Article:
There are 3 definitions of gage in English:

gage1

Line breaks: gage
Pronunciation: /geɪdʒ
 
/
archaic

noun

  • 1A valued object deposited as a guarantee of good faith.
    More example sentences
    • The same process, involving distraints and blockade, may be used not only in pleas begun by writ, but also in pleas begun by gage and pledge.
  • 1.1A pledge, especially a glove, thrown down as a symbol of a challenge to fight.

verb

[with object] Back to top  
  • Offer (an object or one’s life) as a guarantee of good faith: a guide sent to them by the headman of this place gaged his life as a forfeit if he failed

Origin

Middle English: from Old French gage (noun), gager (verb), of Germanic origin; related to wage and wed.

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Word of the day grotesquerie
Pronunciation: grəʊˈtɛskəri
noun
grotesque quality or grotesque things collectively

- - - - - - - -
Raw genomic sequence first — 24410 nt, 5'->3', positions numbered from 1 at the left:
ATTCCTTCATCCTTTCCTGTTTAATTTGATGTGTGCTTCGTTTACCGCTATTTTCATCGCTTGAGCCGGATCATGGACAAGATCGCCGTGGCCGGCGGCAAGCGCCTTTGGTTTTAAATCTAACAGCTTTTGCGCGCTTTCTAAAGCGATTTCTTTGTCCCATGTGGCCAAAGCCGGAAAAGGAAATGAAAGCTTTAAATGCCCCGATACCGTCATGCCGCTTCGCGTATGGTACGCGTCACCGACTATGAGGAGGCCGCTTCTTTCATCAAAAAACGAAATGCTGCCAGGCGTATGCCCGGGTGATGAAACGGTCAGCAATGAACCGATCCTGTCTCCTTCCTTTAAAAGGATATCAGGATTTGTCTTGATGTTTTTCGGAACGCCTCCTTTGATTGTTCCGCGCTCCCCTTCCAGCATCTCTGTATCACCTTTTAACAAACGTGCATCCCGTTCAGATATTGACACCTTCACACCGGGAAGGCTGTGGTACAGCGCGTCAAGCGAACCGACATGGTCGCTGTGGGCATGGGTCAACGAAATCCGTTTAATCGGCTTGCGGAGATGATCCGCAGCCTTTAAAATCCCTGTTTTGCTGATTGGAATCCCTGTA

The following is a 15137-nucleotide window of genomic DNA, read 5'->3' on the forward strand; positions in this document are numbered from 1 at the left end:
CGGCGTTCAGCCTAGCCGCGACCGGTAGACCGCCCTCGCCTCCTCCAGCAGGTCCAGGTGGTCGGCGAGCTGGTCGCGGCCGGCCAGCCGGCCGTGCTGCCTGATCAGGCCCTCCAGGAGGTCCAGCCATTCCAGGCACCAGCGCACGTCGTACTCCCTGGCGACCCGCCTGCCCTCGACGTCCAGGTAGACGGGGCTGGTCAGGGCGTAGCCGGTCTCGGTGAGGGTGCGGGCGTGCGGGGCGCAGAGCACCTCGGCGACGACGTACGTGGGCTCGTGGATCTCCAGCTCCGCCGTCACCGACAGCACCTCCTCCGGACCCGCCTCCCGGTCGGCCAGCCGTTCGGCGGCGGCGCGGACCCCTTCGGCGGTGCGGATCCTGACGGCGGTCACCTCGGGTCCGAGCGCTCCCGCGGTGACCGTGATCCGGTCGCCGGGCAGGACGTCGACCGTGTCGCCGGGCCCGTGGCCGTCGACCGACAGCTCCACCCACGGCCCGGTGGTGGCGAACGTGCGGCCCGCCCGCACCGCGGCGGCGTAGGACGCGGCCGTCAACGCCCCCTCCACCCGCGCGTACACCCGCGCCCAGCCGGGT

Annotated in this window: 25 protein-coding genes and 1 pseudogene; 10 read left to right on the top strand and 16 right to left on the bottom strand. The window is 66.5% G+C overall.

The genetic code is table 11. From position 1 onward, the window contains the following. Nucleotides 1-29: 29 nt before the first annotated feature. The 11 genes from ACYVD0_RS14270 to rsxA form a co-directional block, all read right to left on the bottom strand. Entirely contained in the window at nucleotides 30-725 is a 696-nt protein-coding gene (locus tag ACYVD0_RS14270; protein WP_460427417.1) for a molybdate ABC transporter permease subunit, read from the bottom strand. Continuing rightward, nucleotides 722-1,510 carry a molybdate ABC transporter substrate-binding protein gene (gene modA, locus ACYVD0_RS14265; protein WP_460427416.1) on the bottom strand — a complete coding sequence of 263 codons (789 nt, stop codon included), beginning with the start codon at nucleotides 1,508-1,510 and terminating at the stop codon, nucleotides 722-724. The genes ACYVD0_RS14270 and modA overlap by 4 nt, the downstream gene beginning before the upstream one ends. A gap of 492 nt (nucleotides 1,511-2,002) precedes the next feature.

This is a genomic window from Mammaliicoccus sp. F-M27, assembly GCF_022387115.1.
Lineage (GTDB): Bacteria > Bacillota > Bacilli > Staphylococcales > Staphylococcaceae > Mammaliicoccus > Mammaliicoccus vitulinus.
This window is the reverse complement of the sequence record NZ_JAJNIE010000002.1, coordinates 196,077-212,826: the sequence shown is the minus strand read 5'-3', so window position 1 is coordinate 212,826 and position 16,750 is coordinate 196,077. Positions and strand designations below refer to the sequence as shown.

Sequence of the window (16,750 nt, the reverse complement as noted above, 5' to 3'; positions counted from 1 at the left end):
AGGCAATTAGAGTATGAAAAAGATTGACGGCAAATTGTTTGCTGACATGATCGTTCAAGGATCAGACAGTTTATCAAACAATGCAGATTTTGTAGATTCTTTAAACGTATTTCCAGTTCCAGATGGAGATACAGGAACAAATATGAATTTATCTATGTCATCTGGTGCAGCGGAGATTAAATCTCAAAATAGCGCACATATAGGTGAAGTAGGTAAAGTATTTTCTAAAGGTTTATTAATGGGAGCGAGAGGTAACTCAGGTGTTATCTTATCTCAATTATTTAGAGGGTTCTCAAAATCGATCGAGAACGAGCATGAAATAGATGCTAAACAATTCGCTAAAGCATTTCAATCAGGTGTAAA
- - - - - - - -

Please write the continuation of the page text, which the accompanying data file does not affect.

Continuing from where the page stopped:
There are 3 definitions of gage in English:

gage2

Line breaks: gage

noun & verb

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Definition of gage in:

There are 3 definitions of gage in English:

gage3

Line breaks: gage
Pronunciation: /geɪdʒ
 
/

noun

  • another term for greengage.
    More example sentences
    • For a crop of apples, pears, plums, damsons, gages or cherries, which are left outside all year round, try dwarf and pyramid fruit trees.
    • Thomas Rivers brought it to England where it became the seed of a worthy line of gages propagated in his nursery at Sawbridgeworth.

Origin

mid 19th century: from the name of Sir William Gage (1657–1727), the English botanist who introduced it to England.

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